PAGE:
I was in my office trying to get caught up on my work after the Christmas break when I heard a loud boom in my son's room upstairs. The kids had been playing a crazy game of hide 'n' seek and they had been running around the past few minutes. It sounded like one of them jumped off the top bunk bed.
I was on my way to tell them to calm down when someone handed me the crying 2-year-old. I thought she was just mad about something, but then realized this cry was louder and more intense than usual. I ran upstairs with her and looked in the eyes of one of our kids who had that, "I'm afraid if I tell you what happened I will be grounded for life" look.
The toddler kept screaming and pointing to her back. It was bright red.
"This is very important. You have to tell me what happened."
"She fell off the bunk bed."
My husband and I barely said a word as we ran to get her a clean diaper, coat, shoes and socks. During those moments, she sat quietly on a big chair in the living room saying, "I go-go. I go-go," as if she knew we were taking her to get help.
"Immediate care or ER?" we asked each other. Before I could even think, he had her in the van and was pulling out of the driveway. I wanted to be the one to take her, but he was already gone. Plus, he is really good at handling medical situations.
I will never forget the first year of our marriage when I broke my arm learning to roller blade. He found me lying next to the street and made a sling for me out of a towel so he could get me to the hospital. This little one reminds me of myself in many ways, although I didn't break my arm the first time until I was FIVE years old!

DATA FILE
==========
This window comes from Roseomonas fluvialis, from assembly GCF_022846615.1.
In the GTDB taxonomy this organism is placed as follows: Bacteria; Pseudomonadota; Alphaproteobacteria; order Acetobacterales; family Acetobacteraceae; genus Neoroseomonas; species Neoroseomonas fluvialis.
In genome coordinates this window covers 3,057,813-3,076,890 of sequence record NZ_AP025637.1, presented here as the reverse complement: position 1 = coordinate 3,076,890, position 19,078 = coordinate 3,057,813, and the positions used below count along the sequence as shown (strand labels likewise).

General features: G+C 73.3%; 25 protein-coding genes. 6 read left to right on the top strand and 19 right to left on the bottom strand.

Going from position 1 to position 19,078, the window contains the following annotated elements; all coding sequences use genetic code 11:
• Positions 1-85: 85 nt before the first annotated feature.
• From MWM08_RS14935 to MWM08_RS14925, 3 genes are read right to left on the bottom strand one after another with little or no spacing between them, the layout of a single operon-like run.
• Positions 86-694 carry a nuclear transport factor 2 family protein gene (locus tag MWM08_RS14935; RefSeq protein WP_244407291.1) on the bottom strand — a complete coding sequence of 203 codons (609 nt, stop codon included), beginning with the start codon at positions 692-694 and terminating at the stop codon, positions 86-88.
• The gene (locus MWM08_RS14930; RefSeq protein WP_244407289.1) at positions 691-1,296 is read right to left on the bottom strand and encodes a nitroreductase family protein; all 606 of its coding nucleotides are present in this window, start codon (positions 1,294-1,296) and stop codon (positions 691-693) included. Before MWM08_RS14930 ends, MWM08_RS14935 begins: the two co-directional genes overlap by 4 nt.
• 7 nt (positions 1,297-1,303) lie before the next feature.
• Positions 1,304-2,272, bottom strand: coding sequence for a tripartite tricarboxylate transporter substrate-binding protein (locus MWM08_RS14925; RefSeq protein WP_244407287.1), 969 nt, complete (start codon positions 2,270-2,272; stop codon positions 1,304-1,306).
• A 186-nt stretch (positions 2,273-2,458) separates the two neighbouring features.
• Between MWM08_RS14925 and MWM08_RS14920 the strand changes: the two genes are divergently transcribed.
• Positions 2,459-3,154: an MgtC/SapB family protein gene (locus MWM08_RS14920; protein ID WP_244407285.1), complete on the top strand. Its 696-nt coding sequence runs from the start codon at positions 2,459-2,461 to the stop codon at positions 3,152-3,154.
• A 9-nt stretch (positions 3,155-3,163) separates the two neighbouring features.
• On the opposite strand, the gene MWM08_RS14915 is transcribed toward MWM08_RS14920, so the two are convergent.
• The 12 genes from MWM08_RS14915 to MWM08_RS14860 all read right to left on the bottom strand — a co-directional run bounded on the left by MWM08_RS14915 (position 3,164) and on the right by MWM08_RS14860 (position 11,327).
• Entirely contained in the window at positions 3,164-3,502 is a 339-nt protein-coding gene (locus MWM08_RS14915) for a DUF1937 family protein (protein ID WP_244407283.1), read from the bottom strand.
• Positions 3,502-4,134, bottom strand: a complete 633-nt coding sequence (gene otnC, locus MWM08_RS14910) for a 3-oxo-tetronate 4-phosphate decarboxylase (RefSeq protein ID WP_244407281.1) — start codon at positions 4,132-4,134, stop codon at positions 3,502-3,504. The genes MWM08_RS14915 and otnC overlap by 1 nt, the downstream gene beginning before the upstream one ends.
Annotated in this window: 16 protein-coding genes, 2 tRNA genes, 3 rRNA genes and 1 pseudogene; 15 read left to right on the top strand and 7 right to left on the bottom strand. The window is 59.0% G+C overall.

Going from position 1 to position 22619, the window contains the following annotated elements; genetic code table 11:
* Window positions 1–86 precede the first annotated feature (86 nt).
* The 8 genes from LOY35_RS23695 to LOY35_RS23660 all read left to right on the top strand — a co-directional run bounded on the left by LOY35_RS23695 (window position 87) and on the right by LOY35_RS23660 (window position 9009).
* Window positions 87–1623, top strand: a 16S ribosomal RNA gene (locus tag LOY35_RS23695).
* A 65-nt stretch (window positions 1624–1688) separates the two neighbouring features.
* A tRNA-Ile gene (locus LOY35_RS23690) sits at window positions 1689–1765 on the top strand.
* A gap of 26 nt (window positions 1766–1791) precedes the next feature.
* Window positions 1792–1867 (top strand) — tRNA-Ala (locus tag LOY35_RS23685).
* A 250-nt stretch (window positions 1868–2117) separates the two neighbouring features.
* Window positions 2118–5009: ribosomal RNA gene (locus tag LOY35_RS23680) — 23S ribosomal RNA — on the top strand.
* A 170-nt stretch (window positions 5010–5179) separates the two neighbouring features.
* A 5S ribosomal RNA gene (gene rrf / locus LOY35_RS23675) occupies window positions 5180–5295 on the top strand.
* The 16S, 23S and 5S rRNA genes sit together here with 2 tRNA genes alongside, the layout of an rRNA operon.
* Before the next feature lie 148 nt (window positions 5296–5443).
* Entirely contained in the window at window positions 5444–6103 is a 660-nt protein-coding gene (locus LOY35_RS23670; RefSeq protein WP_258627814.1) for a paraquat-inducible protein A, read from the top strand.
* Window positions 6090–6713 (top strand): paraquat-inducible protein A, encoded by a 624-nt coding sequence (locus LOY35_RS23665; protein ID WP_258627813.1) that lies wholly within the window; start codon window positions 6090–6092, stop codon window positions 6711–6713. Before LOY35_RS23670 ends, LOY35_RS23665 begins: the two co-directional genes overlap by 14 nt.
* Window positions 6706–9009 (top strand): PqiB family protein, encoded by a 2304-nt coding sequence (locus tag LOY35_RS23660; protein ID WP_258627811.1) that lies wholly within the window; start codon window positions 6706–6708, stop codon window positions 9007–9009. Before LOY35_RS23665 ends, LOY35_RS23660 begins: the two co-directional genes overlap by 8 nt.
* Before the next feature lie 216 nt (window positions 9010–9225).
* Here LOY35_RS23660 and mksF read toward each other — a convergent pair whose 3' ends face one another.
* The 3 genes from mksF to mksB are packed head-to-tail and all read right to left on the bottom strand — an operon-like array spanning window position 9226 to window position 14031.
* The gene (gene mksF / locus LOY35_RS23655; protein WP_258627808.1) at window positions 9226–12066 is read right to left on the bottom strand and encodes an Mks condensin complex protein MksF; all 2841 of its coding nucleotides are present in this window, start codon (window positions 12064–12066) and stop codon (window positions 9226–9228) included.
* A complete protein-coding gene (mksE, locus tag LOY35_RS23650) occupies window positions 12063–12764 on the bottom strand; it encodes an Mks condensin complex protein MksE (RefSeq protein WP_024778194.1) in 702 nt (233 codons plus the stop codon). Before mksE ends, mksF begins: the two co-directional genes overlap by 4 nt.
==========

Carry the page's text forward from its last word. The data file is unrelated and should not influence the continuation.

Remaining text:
The three big kids and I paced around waiting to hear the news. One child was inconsolable for the first hour, blaming himself for not paying closer attention. The truth is that as the fourth born, that girl tries all sorts of stunts that none of our other children ever tried. She actually does such a good job keeping up with her older siblings and their friends that we often forget she's ONLY two!
After crying and praying and calming down, the four of us actually started watching a home movie of our littlest one. We sat there telling each other how much we all love her. We called and texted my husband over and over again, hoping for some news. We were so thankful that it wasn't much worse. The top bunk is a long way to fall when you are only 34 inches tall.
About an hour later, my husband called to say her clavicle was broken. "A clean break," he said. I don't like those words. They sound so painful.
The doctor sent her home without a cast, a sling or even a wrap. They couldn't put a cast on her because of the location of the break. They said she would just wrestle with a sling or bandage until she got it off. They were right. I tried immobilizing it myself with a blanket, and she fought with it until she could get her arm free.
The first day and night went better than I expected. Each time she moves her arm, she screams, "Ouch!" but doesn't seem to realize the solution is to stop using the arm. When she has a fresh dose of Vicodin in her system, you can tell that her pain is under control. When we approach the four-hour mark, she gets extremely irritable and cries out constantly.
The doctor said it should only take about 6 days for her young bones to heal. We are all super thankful that it wasn't much worse.
As a stay-at-home mom, I often do the same things over and over: I empty the dishwasher. I sort the laundry. I cook the mac n cheese. Everyday.
And in all of those moments that seem so mundane, I have lots and lots of Moments of Meaning. Often with my kids or my husband, or a friend. That's what makes me not just an ordinary mom, but an everydayMOM (Moments of Meaning) mom.
I add a little of my job skills to my life as a mom by trying to create order in our often chaotic lives. I know that my work DOES matter because I'm doing the job God gave me to do.